listt looks more like a typo than a name. While I still can recall A*, the exact variable names are gone (and maybe they were called differently in my book).

for (int value : nodeFValues) {
    if (value == Collections.min(nodeFValues))

Computing the minimum again and again doesn't make it faster.

If there are nodes with the same f value as the min, clear the nodeFValues list and get new f value(with complement of h2)

qaStaH nuq?

/* If search is incomplete, it recursively calls itself */
if (!searchComplete)
    searchAlgo();

And checks again if the problem is solvable. Writing shorter methods would make it clear immediately. Use your IDE to "extract method".

I must confess, I'm not sure if this is A*. It may be. Try with a terrible heuristic (always return zero is stupid, but correct) and a simple problem, it must solve it.

int h2 = manhattanHeuristic(nodeBoard);

Heuristics may be expensive and with useSecondHeuristic = false, you don't need it. If you really want this variable, use

int h2 = useSecondHeuristic ? manhattanHeuristic(nodeBoard) : 0;

This is rather overcomplicated, especially this part

int f;

if(!useSecondHeuristic)
    f = g + h1;
else
    f = g + h1 + h2;

return f;
  • Usually, all variables should be assigned in the declaration (?: makes it easy).
  • A condition in "if-then-else" should not be negated.
  • The "single return" rule is obsolete like FORTRAN.

What about

int h1 = tilesOutOfPlaceHeuristic(nodeBoard);
int h2 = useSecondHeuristic ? manhattanHeuristic(nodeBoard) : 0;
return h1 + h2;

? This looks like Pascal

int sum = 0;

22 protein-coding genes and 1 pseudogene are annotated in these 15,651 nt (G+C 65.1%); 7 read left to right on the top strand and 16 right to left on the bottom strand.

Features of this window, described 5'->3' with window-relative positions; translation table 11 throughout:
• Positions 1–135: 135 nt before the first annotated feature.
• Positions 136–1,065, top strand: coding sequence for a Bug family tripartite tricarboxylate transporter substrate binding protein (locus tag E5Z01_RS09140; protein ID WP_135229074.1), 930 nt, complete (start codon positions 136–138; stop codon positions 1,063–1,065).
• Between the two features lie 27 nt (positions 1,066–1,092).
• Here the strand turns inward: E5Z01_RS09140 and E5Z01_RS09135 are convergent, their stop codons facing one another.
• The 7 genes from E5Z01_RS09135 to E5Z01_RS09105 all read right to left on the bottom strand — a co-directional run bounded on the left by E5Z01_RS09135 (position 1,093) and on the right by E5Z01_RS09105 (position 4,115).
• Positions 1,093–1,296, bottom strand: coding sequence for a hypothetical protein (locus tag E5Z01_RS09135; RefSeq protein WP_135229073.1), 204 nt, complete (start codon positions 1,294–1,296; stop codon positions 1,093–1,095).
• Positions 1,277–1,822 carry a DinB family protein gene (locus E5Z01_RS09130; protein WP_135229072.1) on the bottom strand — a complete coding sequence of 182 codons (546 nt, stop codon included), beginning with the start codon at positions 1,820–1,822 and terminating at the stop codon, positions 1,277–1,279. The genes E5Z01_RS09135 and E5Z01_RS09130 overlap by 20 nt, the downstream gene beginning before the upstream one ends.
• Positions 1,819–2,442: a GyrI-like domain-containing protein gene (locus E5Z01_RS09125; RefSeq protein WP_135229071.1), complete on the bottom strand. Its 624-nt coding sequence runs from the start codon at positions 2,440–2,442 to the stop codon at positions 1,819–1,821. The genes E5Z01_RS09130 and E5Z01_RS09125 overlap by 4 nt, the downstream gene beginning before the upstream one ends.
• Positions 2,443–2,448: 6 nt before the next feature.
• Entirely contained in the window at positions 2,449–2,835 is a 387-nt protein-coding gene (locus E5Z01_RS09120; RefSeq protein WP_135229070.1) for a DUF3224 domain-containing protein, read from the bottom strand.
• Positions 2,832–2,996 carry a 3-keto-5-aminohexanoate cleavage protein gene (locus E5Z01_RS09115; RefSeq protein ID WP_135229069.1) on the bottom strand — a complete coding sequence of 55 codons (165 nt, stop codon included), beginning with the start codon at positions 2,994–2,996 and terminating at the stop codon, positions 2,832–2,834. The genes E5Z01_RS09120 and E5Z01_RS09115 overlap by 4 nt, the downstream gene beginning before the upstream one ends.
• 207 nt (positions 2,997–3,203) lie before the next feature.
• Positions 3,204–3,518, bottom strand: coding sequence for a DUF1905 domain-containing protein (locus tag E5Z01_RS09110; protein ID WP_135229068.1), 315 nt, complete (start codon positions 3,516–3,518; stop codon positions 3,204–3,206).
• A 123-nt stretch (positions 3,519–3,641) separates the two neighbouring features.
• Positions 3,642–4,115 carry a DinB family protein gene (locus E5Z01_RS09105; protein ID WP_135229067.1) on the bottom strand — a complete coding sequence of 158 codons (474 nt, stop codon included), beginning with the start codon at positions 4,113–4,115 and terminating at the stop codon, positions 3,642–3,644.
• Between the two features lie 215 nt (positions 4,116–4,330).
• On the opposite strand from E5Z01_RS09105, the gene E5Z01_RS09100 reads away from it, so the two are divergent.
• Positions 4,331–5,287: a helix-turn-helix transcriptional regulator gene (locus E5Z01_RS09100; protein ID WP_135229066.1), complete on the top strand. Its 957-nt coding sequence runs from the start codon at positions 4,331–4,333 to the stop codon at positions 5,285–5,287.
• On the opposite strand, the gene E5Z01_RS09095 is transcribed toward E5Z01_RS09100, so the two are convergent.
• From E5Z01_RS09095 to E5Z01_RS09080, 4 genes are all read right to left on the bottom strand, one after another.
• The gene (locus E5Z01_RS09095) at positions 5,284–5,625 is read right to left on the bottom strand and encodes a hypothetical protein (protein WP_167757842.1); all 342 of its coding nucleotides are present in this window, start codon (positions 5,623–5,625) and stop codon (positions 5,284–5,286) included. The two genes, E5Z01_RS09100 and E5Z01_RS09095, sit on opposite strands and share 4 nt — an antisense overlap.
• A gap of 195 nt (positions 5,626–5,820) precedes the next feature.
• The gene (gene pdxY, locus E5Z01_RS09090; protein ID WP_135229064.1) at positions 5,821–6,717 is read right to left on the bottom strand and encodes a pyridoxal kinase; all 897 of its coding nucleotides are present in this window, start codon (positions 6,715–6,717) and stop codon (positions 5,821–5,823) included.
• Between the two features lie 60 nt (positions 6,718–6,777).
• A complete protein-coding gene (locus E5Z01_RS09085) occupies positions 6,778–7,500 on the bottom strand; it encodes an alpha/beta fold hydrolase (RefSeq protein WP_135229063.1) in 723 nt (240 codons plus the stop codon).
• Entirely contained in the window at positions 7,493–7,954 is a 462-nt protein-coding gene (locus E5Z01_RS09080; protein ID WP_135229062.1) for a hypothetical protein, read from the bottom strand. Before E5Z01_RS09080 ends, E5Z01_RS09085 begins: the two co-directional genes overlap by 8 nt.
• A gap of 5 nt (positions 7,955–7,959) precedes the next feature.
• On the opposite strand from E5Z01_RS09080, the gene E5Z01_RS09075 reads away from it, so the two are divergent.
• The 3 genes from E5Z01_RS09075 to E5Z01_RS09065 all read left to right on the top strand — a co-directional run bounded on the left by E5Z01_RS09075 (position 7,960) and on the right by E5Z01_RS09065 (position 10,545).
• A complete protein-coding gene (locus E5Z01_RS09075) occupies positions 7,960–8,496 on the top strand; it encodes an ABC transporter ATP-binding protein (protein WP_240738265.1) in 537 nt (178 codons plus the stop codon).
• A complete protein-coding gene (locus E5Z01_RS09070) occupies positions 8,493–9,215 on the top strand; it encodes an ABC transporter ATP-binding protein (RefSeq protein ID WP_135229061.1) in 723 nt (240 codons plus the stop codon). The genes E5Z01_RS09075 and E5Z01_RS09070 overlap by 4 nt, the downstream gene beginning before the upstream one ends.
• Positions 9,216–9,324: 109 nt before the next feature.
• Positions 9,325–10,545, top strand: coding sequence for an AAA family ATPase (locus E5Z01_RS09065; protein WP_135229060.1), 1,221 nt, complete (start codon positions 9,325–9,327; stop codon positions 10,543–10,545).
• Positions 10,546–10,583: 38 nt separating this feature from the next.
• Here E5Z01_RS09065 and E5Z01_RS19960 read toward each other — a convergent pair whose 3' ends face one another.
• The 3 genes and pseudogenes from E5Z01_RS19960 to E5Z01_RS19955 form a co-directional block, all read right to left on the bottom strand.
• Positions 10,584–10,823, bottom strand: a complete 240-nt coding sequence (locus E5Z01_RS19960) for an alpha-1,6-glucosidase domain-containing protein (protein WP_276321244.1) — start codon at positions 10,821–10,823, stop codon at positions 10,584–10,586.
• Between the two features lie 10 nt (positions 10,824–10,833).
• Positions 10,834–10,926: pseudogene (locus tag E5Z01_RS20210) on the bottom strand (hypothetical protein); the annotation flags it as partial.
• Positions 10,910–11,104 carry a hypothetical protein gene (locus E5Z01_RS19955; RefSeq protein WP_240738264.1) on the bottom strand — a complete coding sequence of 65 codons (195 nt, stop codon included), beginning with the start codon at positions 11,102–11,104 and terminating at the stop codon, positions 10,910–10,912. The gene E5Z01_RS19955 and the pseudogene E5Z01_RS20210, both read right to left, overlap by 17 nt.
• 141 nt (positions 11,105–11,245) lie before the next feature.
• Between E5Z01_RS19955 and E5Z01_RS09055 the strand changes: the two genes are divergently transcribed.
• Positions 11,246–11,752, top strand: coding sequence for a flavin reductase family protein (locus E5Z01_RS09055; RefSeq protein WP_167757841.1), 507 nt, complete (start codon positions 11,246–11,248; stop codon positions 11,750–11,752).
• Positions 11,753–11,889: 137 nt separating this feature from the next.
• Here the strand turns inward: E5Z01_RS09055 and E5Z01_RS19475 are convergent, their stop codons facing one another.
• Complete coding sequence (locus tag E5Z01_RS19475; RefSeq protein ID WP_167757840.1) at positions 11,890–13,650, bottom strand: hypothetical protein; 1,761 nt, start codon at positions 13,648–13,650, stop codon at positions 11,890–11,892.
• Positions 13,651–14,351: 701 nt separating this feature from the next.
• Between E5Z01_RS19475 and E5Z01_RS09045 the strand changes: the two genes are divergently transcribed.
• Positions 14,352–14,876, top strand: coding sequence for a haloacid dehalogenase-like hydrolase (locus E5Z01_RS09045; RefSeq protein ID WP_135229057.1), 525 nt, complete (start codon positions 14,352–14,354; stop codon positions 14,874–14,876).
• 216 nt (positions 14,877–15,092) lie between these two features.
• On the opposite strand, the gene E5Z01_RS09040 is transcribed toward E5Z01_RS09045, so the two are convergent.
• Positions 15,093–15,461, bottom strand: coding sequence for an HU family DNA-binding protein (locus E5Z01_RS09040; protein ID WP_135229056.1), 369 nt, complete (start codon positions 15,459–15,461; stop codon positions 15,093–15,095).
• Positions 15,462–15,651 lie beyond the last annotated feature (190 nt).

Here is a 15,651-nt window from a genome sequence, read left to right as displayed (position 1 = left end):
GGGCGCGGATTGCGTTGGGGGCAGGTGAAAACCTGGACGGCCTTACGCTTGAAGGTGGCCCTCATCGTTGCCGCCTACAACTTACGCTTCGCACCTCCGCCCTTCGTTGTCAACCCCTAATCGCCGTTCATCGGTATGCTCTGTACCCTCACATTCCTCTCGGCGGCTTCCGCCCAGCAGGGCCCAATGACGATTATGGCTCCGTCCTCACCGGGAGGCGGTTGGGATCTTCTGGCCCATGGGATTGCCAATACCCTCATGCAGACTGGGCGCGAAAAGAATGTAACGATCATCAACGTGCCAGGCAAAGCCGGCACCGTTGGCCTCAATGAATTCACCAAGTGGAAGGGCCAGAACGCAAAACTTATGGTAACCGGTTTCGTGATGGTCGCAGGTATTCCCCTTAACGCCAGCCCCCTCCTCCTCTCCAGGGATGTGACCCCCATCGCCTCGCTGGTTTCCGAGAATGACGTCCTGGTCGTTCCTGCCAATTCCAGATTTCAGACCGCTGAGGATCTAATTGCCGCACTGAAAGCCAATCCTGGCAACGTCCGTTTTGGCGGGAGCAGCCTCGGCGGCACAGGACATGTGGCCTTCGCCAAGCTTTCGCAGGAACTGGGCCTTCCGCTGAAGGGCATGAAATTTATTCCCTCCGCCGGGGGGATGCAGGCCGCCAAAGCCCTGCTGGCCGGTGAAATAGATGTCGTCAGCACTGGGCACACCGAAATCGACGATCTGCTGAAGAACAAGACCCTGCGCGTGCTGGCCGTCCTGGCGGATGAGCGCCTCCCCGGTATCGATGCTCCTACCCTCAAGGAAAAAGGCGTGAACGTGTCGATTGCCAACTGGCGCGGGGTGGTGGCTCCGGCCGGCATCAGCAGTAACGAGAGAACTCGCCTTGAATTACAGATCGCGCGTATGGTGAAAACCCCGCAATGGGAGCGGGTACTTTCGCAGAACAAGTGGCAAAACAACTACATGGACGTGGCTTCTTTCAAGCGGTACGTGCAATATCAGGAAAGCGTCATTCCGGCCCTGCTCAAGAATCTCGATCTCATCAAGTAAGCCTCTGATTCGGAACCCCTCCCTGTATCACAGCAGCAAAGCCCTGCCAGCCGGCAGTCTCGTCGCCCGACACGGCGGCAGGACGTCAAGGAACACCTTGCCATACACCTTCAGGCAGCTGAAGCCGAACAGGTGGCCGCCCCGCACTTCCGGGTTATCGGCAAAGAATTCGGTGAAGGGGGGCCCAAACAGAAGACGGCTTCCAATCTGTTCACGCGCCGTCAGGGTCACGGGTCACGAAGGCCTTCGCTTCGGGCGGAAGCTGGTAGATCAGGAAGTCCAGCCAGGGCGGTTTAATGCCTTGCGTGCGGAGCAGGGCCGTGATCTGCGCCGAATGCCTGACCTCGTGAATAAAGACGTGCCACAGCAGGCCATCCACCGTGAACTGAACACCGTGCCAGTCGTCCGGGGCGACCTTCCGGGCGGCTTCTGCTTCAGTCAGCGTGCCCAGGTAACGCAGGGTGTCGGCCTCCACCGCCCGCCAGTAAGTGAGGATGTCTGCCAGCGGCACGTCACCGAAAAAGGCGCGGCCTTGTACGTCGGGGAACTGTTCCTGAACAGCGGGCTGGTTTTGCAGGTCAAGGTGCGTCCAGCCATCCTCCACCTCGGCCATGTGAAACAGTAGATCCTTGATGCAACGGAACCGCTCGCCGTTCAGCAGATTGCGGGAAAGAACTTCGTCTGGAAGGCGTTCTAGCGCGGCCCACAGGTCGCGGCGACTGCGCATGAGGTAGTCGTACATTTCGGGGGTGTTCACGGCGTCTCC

ArrayList<Tile> tiles = board.getTiles();
Tile goalState;
int goalX;
int goalY;
int differenceX;
int differenceY;

All the non-initialized variables should be defined and initialized in the loop. Save 5 lines and make it readable.

public int manhattanHeuristic(Board board) ...
public int tilesOutOfPlaceHeuristic(Board board) ...

Again, methods should be called using verbs... but this would ideally be a class implementing Heuristic. This would make your A* very general.

/* If the grid width is even, and the blank is on an even row counting from the bottom (second-last, fourth-last etc),
   then the number of inversions in a solvable situation is odd.*/
if(((Main.COLUMNS % 2 == 0) && (board.findTile(0).getYPosition() % 2 == 0))
        && (numberOfInversions % 2 == 1))
    return false;

/* If the grid width is even, and the blank is on an odd row counting from the bottom (last, third-last, fifth-last etc)
   then the number of inversions in a solvable situation is even. */
if(((Main.COLUMNS % 2 == 0) && (board.findTile(0).getYPosition() % 2 == 1))
        && (numberOfInversions % 2 == 0))
    return false;

This could be simplified to something like

/* If the grid width is even, then the blank must on an even row counting from the bottom (second-last, fourth-last etc),
   and the number of inversions must be odd, or vice versa.*/
if (((Main.COLUMNS % 2 == 0) && (board.findTile(0).getYPosition() % 2 == numberOfInversions % 2))
    return false;

Board

int _x = tile.getXPosition();

That's a terrible name. If you can't find anything better, use x2, but what about tileX?

System.out.println("No tile exists at that position");

Can it happen? If so, does the printing help?

If it's impossible, so throw an exception. If it's possible, consider returning boolean. Never print.

  • Checks if neighbouring Tiles exist, if so, it returns the Tile public ArrayList checkNeighbouringTiles(Tile tile){

That's a lie. It checks nothing and never returns a tile (it may return a list containing a single tile). what about getNeighboringTiles?

public Tile findTile(int x, int y){

    for(Tile t: board) {
        if(t.getXPosition() == x && t.getYPosition() == y)
            return t;
    }

    return null;
}

It'd be probably faster to maintain a bidirectional mapping where a tile remembers it's position and a position knows what tile lies on it. You obviously would have to keep it in sync all the time. The easiest way is to use immutable Tile and Position and let Board keep track of everything. You could use a BiMap or run your own using e.g. arrays.

Tile

No (new) problems here.

\$\endgroup\$

Your Answer

By clicking “Post Your Answer”, you agree to our terms of service, privacy policy and cookie policy

Not the answer you're looking for? Browse other questions tagged or ask your own question.